May 8, 2012
What’s your dog really thinking? To get a glimpse of canine cognition, Emory researchers have developed a technique to scan the brains of alert dogs and explore the minds of the oldest domesticated species. The technique uses harmless functional Magnetic Resonance Imaging (fMRI), the same tool used to look into the human brain.
“It was amazing to see the first brain images of a fully awake, unrestrained dog,” said Gregory Berns, director of the Emory Center for Neuropolicy and lead researcher of the project. “As far as we know, no one has been able to do this previously. We hope this opens up a whole new door for understanding canine cognition and inter-species communication. We want to understand the dog-human relationship, from the dog’s perspective.”
Two dogs are involved in the first phase of the project. Callie is a two-year-old Feist, or southern squirrel-hunting dog. Berns adopted her at nine months from a shelter. McKenzie is a three-year-old Border Collie, who was already well-trained in agility competition by her owner, Melissa Cate. Both dogs were trained over several months to walk into an fMRI scanner and hold completely still while researchers measured their neural activity. The researchers aim to decode the mental processes of dogs by recording which areas of their brains are activated by various stimuli. Ultimately, they hope to answer questions like: Do dogs have empathy? Do they know when their owners are happy or sad? How much language do they really understand?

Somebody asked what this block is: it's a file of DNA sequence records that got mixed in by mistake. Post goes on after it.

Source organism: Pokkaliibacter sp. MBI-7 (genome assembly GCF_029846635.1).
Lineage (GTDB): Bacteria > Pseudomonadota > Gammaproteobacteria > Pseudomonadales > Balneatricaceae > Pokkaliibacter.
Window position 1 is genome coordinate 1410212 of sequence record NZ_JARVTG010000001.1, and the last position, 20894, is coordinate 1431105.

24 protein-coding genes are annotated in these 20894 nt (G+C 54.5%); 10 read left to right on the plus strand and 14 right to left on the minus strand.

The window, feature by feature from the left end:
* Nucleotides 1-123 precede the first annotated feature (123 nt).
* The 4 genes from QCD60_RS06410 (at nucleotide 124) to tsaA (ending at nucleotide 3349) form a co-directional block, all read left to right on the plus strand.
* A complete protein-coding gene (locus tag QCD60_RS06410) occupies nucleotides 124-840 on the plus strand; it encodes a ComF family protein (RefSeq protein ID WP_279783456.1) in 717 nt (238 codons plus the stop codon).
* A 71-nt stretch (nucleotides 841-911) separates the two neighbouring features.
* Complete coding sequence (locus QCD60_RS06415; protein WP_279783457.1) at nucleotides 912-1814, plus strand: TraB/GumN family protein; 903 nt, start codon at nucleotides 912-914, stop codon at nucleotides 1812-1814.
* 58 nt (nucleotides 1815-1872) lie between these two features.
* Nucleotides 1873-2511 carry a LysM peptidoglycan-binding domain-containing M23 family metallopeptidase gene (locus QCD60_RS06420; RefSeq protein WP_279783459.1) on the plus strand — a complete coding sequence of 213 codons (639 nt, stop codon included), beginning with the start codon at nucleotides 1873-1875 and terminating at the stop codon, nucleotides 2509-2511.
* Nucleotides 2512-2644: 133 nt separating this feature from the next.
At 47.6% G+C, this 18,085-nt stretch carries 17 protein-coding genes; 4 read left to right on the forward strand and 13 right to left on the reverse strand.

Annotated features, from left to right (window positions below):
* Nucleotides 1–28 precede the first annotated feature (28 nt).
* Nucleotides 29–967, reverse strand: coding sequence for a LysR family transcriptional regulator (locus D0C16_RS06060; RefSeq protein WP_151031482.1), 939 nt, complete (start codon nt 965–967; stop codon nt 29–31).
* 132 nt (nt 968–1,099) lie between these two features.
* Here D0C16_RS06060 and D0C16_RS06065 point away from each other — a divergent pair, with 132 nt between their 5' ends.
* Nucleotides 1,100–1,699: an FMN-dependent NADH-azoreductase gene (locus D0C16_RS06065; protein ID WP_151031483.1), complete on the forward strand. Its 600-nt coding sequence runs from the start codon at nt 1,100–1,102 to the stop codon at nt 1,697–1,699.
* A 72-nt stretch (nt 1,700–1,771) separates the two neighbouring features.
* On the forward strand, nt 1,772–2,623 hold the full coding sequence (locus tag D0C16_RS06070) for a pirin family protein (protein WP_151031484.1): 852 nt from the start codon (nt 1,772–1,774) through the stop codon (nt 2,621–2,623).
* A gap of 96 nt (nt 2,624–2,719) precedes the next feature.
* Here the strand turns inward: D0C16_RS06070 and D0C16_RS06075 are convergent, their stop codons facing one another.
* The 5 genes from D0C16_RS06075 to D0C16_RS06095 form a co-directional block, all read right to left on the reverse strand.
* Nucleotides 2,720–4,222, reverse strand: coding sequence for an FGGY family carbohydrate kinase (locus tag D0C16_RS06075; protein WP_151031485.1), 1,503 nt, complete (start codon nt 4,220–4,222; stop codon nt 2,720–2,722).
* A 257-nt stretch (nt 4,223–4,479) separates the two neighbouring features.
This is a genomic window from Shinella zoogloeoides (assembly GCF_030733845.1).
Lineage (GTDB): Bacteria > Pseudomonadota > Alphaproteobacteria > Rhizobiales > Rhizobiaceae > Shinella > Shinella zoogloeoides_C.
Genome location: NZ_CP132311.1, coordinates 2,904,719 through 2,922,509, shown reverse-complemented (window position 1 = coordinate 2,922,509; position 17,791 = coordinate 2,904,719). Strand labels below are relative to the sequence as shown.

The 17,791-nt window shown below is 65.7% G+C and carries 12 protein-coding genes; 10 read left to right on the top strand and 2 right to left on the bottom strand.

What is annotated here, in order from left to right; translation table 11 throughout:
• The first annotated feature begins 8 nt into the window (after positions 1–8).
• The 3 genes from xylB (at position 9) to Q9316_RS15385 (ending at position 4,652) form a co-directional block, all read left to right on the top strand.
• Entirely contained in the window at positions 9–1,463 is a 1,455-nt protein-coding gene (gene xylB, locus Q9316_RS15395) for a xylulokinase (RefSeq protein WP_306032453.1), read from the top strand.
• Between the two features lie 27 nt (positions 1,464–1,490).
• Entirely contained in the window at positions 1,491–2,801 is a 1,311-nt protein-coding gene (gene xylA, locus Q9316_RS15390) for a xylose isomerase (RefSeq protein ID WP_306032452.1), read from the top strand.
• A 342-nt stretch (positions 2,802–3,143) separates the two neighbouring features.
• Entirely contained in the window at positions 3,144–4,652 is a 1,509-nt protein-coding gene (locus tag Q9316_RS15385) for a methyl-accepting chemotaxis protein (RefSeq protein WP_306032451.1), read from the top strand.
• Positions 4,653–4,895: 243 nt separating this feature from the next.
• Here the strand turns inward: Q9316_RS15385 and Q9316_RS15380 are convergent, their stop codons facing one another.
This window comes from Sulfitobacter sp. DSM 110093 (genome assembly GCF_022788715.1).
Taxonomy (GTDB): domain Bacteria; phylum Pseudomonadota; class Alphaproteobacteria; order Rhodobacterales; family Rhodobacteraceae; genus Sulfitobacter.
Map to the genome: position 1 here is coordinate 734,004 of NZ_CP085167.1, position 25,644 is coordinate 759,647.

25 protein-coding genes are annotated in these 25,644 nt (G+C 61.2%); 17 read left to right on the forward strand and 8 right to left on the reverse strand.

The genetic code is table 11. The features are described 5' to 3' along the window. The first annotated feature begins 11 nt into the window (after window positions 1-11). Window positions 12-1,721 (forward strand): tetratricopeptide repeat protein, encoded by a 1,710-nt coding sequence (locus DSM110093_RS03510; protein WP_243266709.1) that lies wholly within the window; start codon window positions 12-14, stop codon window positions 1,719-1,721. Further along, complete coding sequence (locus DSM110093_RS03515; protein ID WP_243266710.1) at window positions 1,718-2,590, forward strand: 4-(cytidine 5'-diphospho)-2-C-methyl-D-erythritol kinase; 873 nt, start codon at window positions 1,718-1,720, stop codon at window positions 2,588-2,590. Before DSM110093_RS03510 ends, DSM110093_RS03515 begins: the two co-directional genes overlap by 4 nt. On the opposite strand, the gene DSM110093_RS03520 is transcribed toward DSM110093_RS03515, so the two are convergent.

In the first experiment, the dogs were trained to respond to hand signals. One signal meant the dog would receive a hot dog treat, and another signal meant it would not receive one. The caudate region of the brain, associated with rewards in humans, showed activation in both dogs when they saw the signal for the treat, but not for the no-treat signal.
“These results indicate that dogs pay very close attention to human signals,” Berns said. “And these signals may have a direct line to the dog’s reward system.”
All procedures for the dog project were approved by the Institutional Animal Care and Use Committee of Emory. “From the outset, we wanted to ensure the safety and comfort of the dogs,” Berns said. “We wanted them to be unrestrained and go into the scanner willingly.” The dogs were trained to wear earmuffs, to protect them from the noise of the scanner. They were also taught to hold their heads perfectly still on a chin rest during the scanning process, to prevent blurring of the images.
To read the entire story and view the video, click here.—Steve Frandzel